Fifth Estate (periodical)

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Fifth Estate (FE) is a US periodical, originally based in Detroit, Michigan, but now produced in a variety of locations. Its editorial collective shares divergent views on the topics the magazine addresses but generally shares an anti-authoritarian outlook and a non-dogmatic, action-oriented approach to change. The title implies that the periodical is an alternative to the fourth estate (traditional print journalism).

Fifth Estate is frequently cited as the longest running English language anarchist publication in North America, although this is sometimes disputed since it became only explicitly anti-authoritarian in 1975 after ten years of publishing as part of the 1960s Underground Press movement.

Contents

History

Origin

Fifth Estate was started by Harvey Ovshinsky, a seventeen year old youth from Detroit. He was inspired by a summer trip to California where he worked on The Los Angeles Free Press, the first underground paper in the US. The name came from The Fifth Estate coffee house on the Sunset Strip, where the Free Press had its office in the basement.

The first issue was published on November 19, 1965—"That's what we really are—the voice of the liberal element in Detroit," it said. It was produced on a typewriter and then reproduced by offset lithograph, in an 8-page tabloid newspaper format with two pages left blank. It featured a critical review of a Bob Dylan concert, a borrowed Jules Feiffer cartoon, alternative events listing and an announcement of a forthcoming anti-Vietnam War march. None of these things would have been included in contemporary newspapers.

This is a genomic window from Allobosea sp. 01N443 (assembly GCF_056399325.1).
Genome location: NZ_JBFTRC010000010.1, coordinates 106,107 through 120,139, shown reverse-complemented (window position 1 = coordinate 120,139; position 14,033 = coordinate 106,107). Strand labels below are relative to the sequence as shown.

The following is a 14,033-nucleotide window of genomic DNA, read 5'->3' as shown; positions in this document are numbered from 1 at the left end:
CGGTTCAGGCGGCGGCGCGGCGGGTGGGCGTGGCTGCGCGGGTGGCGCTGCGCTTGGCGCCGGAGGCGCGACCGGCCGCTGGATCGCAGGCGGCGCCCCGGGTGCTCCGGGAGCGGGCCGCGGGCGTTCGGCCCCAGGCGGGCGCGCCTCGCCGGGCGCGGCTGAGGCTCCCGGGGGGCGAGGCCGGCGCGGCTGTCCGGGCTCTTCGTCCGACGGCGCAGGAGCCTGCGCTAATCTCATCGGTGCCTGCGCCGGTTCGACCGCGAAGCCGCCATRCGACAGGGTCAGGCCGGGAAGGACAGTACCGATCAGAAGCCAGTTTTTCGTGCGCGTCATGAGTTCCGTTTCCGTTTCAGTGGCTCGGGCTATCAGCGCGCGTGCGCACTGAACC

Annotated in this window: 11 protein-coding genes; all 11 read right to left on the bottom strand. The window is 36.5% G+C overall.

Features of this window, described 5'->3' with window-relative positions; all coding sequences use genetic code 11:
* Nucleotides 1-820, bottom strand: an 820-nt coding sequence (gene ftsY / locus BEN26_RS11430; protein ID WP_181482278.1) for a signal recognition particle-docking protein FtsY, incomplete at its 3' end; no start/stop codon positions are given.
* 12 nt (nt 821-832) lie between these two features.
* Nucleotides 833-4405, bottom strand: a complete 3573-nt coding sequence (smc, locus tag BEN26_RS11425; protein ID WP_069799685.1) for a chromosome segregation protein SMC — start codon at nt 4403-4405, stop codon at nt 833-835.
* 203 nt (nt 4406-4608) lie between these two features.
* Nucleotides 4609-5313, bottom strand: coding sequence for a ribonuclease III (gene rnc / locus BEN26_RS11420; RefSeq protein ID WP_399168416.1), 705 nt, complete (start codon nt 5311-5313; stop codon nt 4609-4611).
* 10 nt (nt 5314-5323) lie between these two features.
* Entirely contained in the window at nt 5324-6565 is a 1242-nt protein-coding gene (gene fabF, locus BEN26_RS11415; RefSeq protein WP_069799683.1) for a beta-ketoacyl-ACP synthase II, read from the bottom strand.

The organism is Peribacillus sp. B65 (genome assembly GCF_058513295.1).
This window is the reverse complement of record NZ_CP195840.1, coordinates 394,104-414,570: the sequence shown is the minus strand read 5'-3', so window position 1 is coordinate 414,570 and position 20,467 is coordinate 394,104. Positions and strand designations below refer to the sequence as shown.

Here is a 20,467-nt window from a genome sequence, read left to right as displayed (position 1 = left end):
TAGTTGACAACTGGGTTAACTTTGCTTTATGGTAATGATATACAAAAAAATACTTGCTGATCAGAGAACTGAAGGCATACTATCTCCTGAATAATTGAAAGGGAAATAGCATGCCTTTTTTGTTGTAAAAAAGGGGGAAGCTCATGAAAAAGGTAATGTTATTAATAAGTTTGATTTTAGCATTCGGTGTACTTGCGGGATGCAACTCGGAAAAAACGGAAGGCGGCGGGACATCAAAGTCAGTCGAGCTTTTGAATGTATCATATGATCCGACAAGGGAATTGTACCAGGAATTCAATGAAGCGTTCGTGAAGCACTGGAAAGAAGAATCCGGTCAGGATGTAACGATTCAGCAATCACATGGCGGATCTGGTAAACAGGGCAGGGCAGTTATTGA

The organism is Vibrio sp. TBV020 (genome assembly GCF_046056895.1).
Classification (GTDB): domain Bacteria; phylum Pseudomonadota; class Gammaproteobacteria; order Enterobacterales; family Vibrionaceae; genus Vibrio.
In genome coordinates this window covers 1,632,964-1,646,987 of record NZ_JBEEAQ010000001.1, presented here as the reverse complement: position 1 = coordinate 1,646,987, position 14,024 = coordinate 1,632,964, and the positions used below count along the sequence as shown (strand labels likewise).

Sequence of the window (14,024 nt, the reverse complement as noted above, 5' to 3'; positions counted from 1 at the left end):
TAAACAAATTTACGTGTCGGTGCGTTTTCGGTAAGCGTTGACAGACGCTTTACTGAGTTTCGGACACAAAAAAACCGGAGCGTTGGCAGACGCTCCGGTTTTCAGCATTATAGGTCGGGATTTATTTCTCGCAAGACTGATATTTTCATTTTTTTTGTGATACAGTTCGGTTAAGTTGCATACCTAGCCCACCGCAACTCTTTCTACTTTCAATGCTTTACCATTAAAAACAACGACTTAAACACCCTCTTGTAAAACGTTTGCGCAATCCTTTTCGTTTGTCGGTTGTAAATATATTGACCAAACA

In 1966 Ovshinsky moved the office from his parents' basement to a mid-town storefront near Wayne State University. Here the paper was saved from extinction by the Detroit Committee to End the War in Vietnam, John Sinclair's Artist Workshop, and other radicals, with Sinclair signing on as the paper's first music editor. Later in 1966 the paper moved to Plum Street where they also established a bookshop. Fifth Estate thrived in the late sixties, a period when over 500 underground papers emerged in the US. Thousands of copies were distributed locally with hundreds more being sent to GIs in Vietnam. Fifth Estate openly called on soldiers to mutiny. In 1967 the Fifth Estate offices were tear-gassed by the National Guard during the 12th Street riot. In this period the print run reached 15,000 – 20,000 copies, publishing biweekly in a tabloid newspaper format of 20 to 32 pages, with local ads and listings.

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